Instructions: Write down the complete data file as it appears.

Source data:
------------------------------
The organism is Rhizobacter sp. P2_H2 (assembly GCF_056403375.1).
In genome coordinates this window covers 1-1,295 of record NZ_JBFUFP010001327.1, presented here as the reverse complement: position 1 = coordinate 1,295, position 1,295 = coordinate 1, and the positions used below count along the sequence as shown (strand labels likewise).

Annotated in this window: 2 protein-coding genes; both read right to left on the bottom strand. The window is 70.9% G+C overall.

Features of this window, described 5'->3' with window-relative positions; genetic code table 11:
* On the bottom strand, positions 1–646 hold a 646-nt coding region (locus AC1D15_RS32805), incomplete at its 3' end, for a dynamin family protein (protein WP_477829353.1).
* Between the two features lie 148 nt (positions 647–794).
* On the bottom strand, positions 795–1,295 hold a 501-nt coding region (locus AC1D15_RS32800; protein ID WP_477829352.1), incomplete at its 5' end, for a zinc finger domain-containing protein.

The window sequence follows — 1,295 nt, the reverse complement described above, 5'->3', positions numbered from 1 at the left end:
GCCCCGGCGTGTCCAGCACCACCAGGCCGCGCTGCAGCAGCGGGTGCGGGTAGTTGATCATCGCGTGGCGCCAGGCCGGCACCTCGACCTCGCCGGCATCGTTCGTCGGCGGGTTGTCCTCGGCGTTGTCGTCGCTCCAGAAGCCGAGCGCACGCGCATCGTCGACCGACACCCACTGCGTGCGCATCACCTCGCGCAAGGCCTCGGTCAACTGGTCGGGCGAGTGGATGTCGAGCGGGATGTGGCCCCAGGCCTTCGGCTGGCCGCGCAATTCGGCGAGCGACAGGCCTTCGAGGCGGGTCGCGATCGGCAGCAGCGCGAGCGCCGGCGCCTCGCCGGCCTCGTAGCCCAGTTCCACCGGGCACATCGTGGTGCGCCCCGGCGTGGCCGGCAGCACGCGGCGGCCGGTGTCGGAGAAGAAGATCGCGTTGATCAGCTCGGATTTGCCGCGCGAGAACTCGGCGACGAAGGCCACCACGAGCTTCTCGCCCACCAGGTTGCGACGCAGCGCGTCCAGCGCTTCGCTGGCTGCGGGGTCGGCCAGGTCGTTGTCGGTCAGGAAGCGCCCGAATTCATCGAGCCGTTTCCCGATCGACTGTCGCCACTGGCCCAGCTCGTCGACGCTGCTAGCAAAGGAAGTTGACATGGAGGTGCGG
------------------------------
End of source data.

The organism is Rhizobacter sp. P2_H2 (assembly GCF_056403375.1).
In genome coordinates this window covers 1-1,295 of record NZ_JBFUFP010001327.1, presented here as the reverse complement: position 1 = coordinate 1,295, position 1,295 = coordinate 1, and the positions used below count along the sequence as shown (strand labels likewise).

Annotated in this window: 2 protein-coding genes; both read right to left on the bottom strand. The window is 70.9% G+C overall.

Features of this window, described 5'->3' with window-relative positions; genetic code table 11:
* On the bottom strand, positions 1–646 hold a 646-nt coding region (locus AC1D15_RS32805), incomplete at its 3' end, for a dynamin family protein (protein WP_477829353.1).
* Between the two features lie 148 nt (positions 647–794).
* On the bottom strand, positions 795–1,295 hold a 501-nt coding region (locus AC1D15_RS32800; protein ID WP_477829352.1), incomplete at its 5' end, for a zinc finger domain-containing protein.

The window sequence follows — 1,295 nt, the reverse complement described above, 5'->3', positions numbered from 1 at the left end:
GCCCCGGCGTGTCCAGCACCACCAGGCCGCGCTGCAGCAGCGGGTGCGGGTAGTTGATCATCGCGTGGCGCCAGGCCGGCACCTCGACCTCGCCGGCATCGTTCGTCGGCGGGTTGTCCTCGGCGTTGTCGTCGCTCCAGAAGCCGAGCGCACGCGCATCGTCGACCGACACCCACTGCGTGCGCATCACCTCGCGCAAGGCCTCGGTCAACTGGTCGGGCGAGTGGATGTCGAGCGGGATGTGGCCCCAGGCCTTCGGCTGGCCGCGCAATTCGGCGAGCGACAGGCCTTCGAGGCGGGTCGCGATCGGCAGCAGCGCGAGCGCCGGCGCCTCGCCGGCCTCGTAGCCCAGTTCCACCGGGCACATCGTGGTGCGCCCCGGCGTGGCCGGCAGCACGCGGCGGCCGGTGTCGGAGAAGAAGATCGCGTTGATCAGCTCGGATTTGCCGCGCGAGAACTCGGCGACGAAGGCCACCACGAGCTTCTCGCCCACCAGGTTGCGACGCAGCGCGTCCAGCGCTTCGCTGGCTGCGGGGTCGGCCAGGTCGTTGTCGGTCAGGAAGCGCCCGAATTCATCGAGCCGTTTCCCGATCGACTGTCGCCACTGGCCCAGCTCGTCGACGCTGCTAGCAAAGGAAGTTGACATGGAGGTGCGG